Named after the Latin word for thief, furonem, Ferrets are among the most popular of household pets today. Like cats, they can be both curious and friendly, and with some effort can be trained. They’re very social animals and prefer to be in groups.
Often, humans are a part of that social group. Ferrets have been domesticated pets for possibly as long as 2,500 years. They were a favorite among royalty in the late Middle Ages.
As members of the large weasel family, they are cousins to 65 different species, including badgers, otters, ermine and mink, and – of course – weasels.
They’re sleek, with short fur and come in a variety of brown colors with black highlights. There’s even an albino form, with all white fur and pink eyes. Males are typically around 18 inches and 2.5 lbs, females slightly smaller.
The Latin name is appropriate since ferrets will often take toys, food or other small objects and hide them. No one has a definitive answer on why, but like squirrels and others it probably derives from the need to hoard food. That behavior helps them feed through lean times, especially winter.
Often mistakenly believed to have an unpleasant odor, they do give off a natural musky scent from glands. Those glands are often removed by commercial ferret vendors, but the odor is just as often a buildup of smells from improper care.
Many pet stores and some ferret owners will simply put a few ferrets in a cage with food and water – sometimes with a litter box – and then forget about it for days.
But ferrets, unlike cats, require a little more care than that to keep the odors down and keep the ferret in optimal health. They’re prone to a number of diseases if they don’t get the proper diet.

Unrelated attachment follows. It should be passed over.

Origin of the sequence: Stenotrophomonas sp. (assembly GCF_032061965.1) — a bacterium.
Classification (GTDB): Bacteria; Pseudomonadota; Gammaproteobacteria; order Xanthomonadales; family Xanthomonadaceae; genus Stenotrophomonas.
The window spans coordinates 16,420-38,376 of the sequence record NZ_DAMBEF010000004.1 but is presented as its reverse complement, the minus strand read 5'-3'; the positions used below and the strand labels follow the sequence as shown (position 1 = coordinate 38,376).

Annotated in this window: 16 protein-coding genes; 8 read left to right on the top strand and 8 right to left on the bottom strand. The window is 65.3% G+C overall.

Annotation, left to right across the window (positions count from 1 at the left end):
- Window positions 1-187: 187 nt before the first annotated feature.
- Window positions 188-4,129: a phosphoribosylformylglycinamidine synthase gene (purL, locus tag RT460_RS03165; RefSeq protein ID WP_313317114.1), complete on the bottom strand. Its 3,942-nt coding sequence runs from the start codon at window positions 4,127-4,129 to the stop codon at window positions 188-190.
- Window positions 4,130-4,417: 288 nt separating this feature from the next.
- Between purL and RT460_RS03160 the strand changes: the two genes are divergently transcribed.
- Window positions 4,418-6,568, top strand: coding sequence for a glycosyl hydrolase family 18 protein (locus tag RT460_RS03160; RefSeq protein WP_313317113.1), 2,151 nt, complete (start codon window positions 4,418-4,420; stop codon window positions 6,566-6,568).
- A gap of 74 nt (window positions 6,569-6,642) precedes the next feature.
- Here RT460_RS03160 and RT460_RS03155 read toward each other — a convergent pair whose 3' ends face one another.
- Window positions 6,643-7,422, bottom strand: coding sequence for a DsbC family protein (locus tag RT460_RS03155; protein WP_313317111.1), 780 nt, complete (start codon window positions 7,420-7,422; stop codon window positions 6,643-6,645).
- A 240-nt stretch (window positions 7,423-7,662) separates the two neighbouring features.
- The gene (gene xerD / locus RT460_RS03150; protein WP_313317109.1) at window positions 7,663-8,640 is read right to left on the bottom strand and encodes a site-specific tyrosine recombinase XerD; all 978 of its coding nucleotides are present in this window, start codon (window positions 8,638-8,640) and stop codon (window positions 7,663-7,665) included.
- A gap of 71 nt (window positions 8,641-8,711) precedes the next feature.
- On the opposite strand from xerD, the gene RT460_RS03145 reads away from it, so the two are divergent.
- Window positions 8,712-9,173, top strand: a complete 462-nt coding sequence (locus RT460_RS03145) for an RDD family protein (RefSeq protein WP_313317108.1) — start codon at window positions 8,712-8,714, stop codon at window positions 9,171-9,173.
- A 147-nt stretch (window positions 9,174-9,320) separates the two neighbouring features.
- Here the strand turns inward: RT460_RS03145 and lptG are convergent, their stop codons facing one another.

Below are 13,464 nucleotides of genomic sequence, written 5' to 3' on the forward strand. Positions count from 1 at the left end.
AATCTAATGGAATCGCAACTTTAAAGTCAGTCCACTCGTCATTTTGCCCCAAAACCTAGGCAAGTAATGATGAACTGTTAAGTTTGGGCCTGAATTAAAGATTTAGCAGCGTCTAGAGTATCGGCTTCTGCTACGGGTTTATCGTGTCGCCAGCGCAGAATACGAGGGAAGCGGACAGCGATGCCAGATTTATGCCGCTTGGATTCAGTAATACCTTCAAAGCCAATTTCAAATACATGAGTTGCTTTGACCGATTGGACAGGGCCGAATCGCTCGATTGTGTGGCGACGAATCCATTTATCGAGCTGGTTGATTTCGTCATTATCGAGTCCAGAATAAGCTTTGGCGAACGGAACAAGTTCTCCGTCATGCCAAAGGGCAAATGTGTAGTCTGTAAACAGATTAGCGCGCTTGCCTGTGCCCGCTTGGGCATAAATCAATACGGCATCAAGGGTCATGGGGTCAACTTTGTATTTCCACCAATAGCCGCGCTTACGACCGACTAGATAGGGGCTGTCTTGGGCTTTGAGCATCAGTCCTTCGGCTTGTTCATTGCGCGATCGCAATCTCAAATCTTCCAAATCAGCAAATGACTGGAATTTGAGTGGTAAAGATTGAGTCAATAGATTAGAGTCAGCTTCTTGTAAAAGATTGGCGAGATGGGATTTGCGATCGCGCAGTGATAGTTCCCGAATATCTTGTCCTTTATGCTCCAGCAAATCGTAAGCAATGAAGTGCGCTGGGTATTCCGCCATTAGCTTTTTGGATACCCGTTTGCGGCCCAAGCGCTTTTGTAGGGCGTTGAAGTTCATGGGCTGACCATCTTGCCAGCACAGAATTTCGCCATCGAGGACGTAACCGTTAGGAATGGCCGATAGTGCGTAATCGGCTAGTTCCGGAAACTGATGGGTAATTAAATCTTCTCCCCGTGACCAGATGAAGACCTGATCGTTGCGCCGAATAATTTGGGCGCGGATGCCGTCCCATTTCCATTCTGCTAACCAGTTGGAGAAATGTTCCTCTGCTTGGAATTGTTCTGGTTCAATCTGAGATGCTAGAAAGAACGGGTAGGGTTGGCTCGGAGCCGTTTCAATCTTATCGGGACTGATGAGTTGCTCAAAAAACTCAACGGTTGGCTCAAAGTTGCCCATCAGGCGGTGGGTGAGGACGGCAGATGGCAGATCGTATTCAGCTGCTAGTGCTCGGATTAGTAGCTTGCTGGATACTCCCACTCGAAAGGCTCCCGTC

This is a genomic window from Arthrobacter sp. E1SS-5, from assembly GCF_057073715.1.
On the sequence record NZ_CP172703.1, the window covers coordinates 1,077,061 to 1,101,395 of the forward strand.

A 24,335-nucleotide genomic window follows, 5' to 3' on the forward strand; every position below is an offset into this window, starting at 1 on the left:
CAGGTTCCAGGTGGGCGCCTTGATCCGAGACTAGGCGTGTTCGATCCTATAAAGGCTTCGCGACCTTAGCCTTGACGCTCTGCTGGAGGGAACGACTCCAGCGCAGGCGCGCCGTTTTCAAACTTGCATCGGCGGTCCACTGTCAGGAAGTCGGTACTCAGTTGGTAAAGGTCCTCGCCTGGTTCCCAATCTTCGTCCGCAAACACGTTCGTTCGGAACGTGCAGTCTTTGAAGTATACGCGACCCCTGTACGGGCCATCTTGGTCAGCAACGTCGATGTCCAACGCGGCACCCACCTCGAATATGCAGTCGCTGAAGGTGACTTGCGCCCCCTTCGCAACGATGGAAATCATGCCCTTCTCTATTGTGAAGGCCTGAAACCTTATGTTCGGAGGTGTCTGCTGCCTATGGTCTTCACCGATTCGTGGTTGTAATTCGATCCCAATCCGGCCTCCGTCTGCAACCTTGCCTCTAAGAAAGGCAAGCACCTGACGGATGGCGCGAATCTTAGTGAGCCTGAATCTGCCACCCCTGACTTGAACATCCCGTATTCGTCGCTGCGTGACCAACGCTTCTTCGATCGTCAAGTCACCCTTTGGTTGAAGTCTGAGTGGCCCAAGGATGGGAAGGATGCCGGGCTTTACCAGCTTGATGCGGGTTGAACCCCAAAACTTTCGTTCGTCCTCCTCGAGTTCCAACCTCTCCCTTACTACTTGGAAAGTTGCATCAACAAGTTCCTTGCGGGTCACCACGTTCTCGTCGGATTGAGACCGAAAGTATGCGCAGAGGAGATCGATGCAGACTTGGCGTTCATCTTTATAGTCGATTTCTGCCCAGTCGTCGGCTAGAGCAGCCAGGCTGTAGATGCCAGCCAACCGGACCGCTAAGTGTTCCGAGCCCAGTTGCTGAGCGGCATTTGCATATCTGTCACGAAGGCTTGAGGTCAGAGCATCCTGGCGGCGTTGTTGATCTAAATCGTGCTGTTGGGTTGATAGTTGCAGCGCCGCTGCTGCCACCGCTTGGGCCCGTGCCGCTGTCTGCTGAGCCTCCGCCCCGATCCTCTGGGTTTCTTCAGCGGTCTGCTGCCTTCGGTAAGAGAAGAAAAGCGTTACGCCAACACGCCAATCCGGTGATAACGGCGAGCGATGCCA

That diet should consist of high protein and high fat foods, such as fresh chicken or commercial ferret food with around 38% meat-based protein and 15% fat. For the first few years after ferrets became popular household pets, owners would feed them wet or dry cat food.
But that diet is best for cats, not ferrets. If fresh meat, which is the ferrets natural diet, isn’t an option then a carefully balanced commercial ferret pet food is preferable.
Ferrets are, like dogs, intelligent animals and can be trained to perform a number of amusing, and sometimes useful, tasks. Ferrets were used in the preparation of recent Royal ceremonies to string cable through conduits. That task is a natural for these slender hunters who for centuries have been used to hunt rabbits down holes.
Possibly descendant from (and often hybrid bred with) polecats, they can be unintentionally fierce. They sleep for 18 hours a day, but when awake are very active and love to play-bite.
They’ve often been observed to engage in something owners have dubbed a ‘war dance’. The ferrets stand up on their hind legs, and jerk their heads and move sideways.
Fun, loyal, cute and smart. Now that’s the kind of pet everyone should have.